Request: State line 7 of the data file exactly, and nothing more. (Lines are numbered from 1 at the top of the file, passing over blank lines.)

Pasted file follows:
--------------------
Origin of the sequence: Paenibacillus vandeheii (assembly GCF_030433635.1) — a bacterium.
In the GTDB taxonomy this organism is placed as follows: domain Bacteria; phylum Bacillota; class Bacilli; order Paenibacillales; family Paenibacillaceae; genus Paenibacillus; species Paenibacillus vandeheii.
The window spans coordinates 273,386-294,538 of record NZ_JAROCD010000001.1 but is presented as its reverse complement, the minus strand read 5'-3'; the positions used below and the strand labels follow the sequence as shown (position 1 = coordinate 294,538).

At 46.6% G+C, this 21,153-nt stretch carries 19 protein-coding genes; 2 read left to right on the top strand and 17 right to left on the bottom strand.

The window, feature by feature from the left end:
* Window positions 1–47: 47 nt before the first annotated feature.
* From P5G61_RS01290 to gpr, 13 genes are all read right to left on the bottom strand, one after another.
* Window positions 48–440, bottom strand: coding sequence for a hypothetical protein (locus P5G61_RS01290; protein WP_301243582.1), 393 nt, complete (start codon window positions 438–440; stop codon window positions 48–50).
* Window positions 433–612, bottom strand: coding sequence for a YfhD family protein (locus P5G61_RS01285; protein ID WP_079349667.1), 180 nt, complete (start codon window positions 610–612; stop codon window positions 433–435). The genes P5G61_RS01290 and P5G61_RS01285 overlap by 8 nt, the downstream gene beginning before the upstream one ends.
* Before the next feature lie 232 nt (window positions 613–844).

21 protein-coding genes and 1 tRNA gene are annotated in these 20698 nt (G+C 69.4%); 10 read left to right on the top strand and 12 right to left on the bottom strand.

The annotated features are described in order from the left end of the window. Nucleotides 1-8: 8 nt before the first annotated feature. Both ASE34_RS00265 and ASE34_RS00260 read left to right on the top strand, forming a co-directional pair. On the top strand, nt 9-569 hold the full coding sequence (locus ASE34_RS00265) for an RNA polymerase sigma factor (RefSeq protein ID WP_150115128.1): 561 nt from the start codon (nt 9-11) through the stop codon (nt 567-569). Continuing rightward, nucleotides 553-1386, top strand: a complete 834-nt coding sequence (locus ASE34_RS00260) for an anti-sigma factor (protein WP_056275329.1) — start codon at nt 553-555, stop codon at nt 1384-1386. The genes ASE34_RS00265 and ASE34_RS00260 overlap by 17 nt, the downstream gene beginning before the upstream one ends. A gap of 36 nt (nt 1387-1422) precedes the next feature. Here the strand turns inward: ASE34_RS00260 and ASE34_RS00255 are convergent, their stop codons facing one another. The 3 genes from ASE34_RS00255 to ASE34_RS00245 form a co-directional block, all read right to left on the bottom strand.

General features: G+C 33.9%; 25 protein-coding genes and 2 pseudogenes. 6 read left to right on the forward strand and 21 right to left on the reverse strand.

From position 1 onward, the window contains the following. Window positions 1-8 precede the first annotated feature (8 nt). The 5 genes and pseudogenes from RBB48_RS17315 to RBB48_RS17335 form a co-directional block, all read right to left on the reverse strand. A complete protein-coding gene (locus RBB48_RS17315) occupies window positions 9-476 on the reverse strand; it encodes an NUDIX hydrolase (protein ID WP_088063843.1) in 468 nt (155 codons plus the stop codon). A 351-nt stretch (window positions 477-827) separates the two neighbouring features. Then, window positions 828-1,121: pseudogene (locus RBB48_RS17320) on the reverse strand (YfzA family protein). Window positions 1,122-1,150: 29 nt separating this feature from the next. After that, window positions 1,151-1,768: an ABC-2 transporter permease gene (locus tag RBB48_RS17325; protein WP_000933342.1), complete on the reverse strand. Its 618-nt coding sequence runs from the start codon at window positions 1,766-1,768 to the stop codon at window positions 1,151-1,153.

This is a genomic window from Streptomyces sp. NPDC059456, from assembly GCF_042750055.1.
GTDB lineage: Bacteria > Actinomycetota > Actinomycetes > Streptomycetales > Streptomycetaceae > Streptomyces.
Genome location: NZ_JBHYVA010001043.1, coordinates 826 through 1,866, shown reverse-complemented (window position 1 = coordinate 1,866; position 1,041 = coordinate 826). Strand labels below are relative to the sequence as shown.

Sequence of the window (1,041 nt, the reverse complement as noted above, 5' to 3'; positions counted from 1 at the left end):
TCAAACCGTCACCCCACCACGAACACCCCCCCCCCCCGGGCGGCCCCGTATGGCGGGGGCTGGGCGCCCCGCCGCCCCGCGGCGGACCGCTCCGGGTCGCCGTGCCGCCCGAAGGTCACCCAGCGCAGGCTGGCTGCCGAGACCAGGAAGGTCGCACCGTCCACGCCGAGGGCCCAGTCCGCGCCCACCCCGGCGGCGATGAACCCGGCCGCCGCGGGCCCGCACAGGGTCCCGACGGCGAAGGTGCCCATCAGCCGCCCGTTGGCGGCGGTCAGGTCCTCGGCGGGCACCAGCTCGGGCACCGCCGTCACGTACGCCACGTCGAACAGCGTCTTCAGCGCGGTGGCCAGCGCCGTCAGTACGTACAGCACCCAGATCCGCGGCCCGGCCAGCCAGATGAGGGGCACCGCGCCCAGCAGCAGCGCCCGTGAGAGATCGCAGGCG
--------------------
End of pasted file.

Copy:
* From P5G61_RS01290 to gpr, 13 genes are all read right to left on the bottom strand, one after another.